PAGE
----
Sharpening and Photo “Noise”
I use Photoshop and several apps from Topaz Labs to sharpen images and remove “fuzzy noise” from the photos. The Topaz apps are Denoise AI, Sharpen AI, Gigapixel AI, and Photo AI. While they are powerful and can do a great job, they do need quite a bit of care and adjustment when using them. If the settings are too extreme they can leave odd artifacts and can “smooth” photos too much. It usually requires some trial and error. The Topaz Labs apps are used on about half of the photos I retouch.
PhotoScape X – Combining Photos
I use PhotoScape to combine photos. It automatically resizes photos used in a grouping. Below is a screenshot of 3 photos of South Main Street combined. It could also be done in Photoshop, but PhotoScape is faster and easier.
My Thoughts on Colorizing Photos
I find colorizing photos a fun and interesting thing to do. However, I do it to relatively few images. For some it works surprisingly well … for many, if not most, it can look fake. I’ve tried a couple of stand alone applications to do it and two different web based apps. The apps I’ve tried don’t seem to work very well and the web based tools return low resolution images. It might be that the paid versions of the web tools can do higher resolutions but I haven’t tried them because the free versions don’t provide what I consider acceptable results. They seem to me to be over saturated and “muddy.”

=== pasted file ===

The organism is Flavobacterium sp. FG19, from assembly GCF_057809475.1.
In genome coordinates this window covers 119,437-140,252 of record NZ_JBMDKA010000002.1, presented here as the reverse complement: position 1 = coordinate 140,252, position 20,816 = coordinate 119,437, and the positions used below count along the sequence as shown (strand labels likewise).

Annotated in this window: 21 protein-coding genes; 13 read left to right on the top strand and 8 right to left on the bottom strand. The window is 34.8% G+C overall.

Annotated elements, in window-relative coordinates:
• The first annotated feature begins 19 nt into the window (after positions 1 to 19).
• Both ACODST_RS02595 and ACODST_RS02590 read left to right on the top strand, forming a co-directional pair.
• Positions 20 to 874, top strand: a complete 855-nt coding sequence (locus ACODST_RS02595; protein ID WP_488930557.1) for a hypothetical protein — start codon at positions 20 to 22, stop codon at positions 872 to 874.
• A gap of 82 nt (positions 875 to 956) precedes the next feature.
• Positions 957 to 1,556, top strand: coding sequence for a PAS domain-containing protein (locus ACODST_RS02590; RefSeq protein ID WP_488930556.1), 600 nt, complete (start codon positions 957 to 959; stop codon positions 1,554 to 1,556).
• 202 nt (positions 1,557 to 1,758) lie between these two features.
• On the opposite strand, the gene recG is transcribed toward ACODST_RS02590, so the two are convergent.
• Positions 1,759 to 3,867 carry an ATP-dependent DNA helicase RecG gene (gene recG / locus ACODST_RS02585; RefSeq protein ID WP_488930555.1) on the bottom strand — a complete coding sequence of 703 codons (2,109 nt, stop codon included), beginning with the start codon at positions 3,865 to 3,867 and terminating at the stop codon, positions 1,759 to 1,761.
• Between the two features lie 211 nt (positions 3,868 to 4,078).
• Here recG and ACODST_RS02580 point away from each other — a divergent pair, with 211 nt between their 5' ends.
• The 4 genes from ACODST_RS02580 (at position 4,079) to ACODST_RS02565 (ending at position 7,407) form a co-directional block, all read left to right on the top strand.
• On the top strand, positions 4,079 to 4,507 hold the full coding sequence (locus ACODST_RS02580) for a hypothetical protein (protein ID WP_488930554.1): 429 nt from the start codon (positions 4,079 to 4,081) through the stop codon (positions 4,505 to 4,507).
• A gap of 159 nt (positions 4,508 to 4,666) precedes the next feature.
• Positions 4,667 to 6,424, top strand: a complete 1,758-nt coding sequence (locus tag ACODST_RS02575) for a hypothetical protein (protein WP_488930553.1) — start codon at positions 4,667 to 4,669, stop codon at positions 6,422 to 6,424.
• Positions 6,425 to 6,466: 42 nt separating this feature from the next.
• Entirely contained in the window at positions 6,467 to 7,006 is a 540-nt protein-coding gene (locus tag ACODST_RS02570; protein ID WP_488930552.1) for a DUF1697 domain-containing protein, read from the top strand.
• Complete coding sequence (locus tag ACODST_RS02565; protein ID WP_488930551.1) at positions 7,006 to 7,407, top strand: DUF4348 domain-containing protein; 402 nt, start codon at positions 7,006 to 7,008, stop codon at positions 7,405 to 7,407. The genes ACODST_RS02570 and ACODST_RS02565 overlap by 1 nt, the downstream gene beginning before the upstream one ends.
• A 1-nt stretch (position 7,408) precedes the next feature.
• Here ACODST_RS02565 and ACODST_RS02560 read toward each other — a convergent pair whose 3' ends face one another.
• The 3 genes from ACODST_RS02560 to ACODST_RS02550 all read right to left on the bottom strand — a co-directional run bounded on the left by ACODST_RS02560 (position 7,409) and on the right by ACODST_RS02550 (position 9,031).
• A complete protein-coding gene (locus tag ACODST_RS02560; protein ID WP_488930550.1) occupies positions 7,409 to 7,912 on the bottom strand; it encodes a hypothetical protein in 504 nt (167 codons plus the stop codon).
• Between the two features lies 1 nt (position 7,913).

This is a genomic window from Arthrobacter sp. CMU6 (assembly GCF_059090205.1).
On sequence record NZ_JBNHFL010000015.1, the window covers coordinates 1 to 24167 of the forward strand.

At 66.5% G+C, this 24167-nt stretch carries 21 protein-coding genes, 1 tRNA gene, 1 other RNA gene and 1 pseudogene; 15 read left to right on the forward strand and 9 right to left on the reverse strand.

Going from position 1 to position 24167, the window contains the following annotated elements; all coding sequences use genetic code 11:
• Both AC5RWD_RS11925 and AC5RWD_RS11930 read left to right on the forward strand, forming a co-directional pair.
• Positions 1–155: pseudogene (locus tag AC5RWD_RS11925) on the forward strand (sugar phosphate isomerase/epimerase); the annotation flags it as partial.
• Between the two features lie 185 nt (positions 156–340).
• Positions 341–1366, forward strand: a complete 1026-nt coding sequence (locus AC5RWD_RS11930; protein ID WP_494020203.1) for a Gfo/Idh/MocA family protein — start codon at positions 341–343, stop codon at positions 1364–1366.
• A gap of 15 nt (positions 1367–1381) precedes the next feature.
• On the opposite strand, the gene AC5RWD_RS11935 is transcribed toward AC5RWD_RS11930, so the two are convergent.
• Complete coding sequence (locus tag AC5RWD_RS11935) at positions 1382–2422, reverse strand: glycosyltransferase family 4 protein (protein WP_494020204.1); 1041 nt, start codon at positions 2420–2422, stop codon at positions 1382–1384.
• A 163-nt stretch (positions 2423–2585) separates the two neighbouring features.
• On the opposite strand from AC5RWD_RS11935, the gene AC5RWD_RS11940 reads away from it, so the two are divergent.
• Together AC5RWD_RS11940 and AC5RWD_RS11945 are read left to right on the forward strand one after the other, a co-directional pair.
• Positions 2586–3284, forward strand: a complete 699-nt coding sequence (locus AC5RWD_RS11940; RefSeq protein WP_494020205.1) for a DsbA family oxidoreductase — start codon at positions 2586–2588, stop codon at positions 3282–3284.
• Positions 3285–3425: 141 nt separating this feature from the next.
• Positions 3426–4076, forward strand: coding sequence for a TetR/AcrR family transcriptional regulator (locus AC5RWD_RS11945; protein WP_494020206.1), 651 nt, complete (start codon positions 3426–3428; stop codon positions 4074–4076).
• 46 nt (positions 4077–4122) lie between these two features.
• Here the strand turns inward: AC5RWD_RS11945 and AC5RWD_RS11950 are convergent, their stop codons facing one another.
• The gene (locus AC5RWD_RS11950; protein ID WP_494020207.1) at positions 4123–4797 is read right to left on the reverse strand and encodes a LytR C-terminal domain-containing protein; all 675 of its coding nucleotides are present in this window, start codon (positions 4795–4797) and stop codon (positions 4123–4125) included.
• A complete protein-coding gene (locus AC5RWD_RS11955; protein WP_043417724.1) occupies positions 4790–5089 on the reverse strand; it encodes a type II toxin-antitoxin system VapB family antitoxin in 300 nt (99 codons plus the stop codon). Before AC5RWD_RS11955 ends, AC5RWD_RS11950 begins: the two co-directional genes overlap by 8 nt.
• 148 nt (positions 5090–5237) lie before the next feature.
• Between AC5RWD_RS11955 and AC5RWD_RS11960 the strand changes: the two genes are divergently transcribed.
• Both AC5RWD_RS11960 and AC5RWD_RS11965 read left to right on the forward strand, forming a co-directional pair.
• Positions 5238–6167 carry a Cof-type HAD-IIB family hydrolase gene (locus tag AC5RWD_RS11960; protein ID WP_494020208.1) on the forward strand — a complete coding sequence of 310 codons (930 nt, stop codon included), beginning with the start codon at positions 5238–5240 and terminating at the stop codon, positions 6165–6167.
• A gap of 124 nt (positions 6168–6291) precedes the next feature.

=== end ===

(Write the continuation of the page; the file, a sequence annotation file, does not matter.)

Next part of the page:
Another issue with colorized photos is that we really don’t know what the “real” colors were. With the sky and vegetation we can get close … but the color of other objects and clothing are just a guess.
The best option for me when colorizing is to use Photoshop. Photoshop has a built in “neural filter” that automatically colorizes a B&W image. The result of the process is never usable as is, but it saves a “color layer” that can be adjusted / corrected. I “paint in” additional or different colors on the color layer that can yield good results that don’t look as “fake” as the auto generated color image. Below is a good example of a colorized photo that I’m happy enough with. It’s certainly not perfect but I think it’s an acceptable colorized B&W image.